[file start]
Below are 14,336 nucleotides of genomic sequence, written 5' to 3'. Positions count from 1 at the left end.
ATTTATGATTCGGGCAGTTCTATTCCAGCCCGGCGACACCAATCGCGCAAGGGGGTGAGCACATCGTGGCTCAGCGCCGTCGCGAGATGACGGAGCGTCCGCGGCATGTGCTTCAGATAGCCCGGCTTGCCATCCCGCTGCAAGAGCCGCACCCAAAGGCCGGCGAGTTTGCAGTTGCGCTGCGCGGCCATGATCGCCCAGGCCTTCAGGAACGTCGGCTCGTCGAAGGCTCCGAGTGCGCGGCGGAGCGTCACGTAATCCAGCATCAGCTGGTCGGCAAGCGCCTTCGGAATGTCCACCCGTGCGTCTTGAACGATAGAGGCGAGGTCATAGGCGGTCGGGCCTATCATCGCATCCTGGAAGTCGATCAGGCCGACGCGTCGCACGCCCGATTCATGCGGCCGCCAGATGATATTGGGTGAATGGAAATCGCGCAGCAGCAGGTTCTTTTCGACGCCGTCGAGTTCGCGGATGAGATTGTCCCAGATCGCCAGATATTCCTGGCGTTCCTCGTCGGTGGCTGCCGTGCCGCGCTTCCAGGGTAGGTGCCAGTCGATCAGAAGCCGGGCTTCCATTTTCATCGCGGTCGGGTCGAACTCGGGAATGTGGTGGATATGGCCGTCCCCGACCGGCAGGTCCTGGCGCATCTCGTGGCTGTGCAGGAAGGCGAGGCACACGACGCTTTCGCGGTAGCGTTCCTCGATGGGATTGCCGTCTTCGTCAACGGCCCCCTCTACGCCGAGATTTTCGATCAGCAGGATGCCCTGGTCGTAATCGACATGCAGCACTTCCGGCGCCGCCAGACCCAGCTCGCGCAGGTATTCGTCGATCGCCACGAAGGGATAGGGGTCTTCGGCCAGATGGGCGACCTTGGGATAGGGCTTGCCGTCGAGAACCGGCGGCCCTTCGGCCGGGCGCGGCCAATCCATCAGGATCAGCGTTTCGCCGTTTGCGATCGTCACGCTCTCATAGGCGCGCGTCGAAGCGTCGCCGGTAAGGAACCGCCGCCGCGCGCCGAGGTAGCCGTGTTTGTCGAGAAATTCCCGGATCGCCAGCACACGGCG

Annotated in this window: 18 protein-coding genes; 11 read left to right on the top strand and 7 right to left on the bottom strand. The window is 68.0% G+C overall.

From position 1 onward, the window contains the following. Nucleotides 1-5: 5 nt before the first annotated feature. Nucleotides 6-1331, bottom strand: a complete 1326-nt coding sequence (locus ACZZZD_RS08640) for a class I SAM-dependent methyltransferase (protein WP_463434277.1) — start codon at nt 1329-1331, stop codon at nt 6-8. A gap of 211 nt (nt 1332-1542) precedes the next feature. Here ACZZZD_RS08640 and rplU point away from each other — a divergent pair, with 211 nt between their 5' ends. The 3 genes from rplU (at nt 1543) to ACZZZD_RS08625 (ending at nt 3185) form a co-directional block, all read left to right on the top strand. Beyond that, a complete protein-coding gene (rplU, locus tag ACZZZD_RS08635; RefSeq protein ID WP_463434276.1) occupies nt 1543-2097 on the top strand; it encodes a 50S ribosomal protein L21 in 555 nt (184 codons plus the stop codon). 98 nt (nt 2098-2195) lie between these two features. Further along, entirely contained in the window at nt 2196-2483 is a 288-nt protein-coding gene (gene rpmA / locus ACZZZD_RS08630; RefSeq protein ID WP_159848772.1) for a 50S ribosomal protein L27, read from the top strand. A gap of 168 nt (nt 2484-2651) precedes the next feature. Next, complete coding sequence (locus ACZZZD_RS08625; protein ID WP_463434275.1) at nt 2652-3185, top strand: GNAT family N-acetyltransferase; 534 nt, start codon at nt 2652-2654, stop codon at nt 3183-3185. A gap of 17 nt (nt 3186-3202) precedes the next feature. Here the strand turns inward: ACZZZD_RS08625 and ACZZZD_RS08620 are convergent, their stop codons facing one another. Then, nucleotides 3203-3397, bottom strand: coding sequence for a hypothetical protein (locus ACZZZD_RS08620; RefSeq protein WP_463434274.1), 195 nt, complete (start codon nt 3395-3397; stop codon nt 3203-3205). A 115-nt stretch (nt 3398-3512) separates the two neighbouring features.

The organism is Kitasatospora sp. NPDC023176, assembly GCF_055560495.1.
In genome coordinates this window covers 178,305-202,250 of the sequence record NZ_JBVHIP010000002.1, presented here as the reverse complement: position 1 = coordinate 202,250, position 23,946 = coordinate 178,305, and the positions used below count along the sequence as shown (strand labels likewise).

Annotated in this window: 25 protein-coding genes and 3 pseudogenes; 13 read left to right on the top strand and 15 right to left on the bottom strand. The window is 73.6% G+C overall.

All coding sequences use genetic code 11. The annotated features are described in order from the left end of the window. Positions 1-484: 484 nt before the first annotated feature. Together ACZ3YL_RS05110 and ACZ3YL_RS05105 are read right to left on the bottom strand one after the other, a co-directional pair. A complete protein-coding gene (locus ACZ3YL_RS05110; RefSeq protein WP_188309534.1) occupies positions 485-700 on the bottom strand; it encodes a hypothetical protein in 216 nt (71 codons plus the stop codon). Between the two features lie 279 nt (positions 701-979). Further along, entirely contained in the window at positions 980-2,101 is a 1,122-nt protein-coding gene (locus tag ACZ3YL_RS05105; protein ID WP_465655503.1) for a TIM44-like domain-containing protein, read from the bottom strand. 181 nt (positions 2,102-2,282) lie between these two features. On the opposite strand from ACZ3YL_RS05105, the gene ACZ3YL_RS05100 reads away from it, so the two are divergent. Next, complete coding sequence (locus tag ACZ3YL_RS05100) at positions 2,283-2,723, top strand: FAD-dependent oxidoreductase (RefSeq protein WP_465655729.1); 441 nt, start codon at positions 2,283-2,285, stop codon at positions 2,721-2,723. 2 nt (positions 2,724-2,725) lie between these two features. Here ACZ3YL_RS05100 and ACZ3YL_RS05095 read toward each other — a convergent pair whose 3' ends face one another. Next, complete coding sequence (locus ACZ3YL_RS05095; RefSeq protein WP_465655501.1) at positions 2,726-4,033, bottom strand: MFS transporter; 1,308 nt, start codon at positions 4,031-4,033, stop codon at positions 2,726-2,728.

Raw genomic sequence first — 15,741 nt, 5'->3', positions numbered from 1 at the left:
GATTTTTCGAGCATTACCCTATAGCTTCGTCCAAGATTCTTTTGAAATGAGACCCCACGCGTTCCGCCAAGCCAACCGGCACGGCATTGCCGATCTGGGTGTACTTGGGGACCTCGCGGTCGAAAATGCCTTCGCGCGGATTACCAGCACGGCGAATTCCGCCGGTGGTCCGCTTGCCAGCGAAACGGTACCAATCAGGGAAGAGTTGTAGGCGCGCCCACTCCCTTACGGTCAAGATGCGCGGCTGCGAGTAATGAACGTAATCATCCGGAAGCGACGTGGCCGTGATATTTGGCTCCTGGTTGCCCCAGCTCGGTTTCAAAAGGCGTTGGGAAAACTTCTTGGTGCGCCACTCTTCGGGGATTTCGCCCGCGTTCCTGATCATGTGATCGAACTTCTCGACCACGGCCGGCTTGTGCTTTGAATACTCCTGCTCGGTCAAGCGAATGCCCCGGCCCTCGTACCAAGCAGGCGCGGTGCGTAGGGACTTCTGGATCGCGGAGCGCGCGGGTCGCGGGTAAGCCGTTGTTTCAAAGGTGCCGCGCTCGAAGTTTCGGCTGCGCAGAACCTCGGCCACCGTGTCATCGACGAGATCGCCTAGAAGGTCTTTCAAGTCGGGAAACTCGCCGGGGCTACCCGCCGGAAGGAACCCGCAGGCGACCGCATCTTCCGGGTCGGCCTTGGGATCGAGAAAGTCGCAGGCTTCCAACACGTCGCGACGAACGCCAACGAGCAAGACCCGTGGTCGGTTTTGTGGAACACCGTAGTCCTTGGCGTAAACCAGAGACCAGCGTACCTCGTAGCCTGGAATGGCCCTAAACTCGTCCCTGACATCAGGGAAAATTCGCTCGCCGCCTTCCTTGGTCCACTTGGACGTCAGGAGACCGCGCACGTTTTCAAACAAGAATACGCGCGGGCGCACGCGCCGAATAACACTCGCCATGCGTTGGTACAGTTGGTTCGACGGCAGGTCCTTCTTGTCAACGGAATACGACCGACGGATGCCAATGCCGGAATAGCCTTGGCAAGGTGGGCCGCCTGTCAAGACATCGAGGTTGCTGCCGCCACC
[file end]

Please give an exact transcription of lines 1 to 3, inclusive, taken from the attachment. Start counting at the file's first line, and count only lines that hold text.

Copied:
Below are 14,336 nucleotides of genomic sequence, written 5' to 3'. Positions count from 1 at the left end.
ATTTATGATTCGGGCAGTTCTATTCCAGCCCGGCGACACCAATCGCGCAAGGGGGTGAGCACATCGTGGCTCAGCGCCGTCGCGAGATGACGGAGCGTCCGCGGCATGTGCTTCAGATAGCCCGGCTTGCCATCCCGCTGCAAGAGCCGCACCCAAAGGCCGGCGAGTTTGCAGTTGCGCTGCGCGGCCATGATCGCCCAGGCCTTCAGGAACGTCGGCTCGTCGAAGGCTCCGAGTGCGCGGCGGAGCGTCACGTAATCCAGCATCAGCTGGTCGGCAAGCGCCTTCGGAATGTCCACCCGTGCGTCTTGAACGATAGAGGCGAGGTCATAGGCGGTCGGGCCTATCATCGCATCCTGGAAGTCGATCAGGCCGACGCGTCGCACGCCCGATTCATGCGGCCGCCAGATGATATTGGGTGAATGGAAATCGCGCAGCAGCAGGTTCTTTTCGACGCCGTCGAGTTCGCGGATGAGATTGTCCCAGATCGCCAGATATTCCTGGCGTTCCTCGTCGGTGGCTGCCGTGCCGCGCTTCCAGGGTAGGTGCCAGTCGATCAGAAGCCGGGCTTCCATTTTCATCGCGGTCGGGTCGAACTCGGGAATGTGGTGGATATGGCCGTCCCCGACCGGCAGGTCCTGGCGCATCTCGTGGCTGTGCAGGAAGGCGAGGCACACGACGCTTTCGCGGTAGCGTTCCTCGATGGGATTGCCGTCTTCGTCAACGGCCCCCTCTACGCCGAGATTTTCGATCAGCAGGATGCCCTGGTCGTAATCGACATGCAGCACTTCCGGCGCCGCCAGACCCAGCTCGCGCAGGTATTCGTCGATCGCCACGAAGGGATAGGGGTCTTCGGCCAGATGGGCGACCTTGGGATAGGGCTTGCCGTCGAGAACCGGCGGCCCTTCGGCCGGGCGCGGCCAATCCATCAGGATCAGCGTTTCGCCGTTTGCGATCGTCACGCTCTCATAGGCGCGCGTCGAAGCGTCGCCGGTAAGGAACCGCCGCCGCGCGCCGAGGTAGCCGTGTTTGTCGAGAAATTCCCGGATCGCCAGCACACGGCG

Annotated in this window: 18 protein-coding genes; 11 read left to right on the top strand and 7 right to left on the bottom strand. The window is 68.0% G+C overall.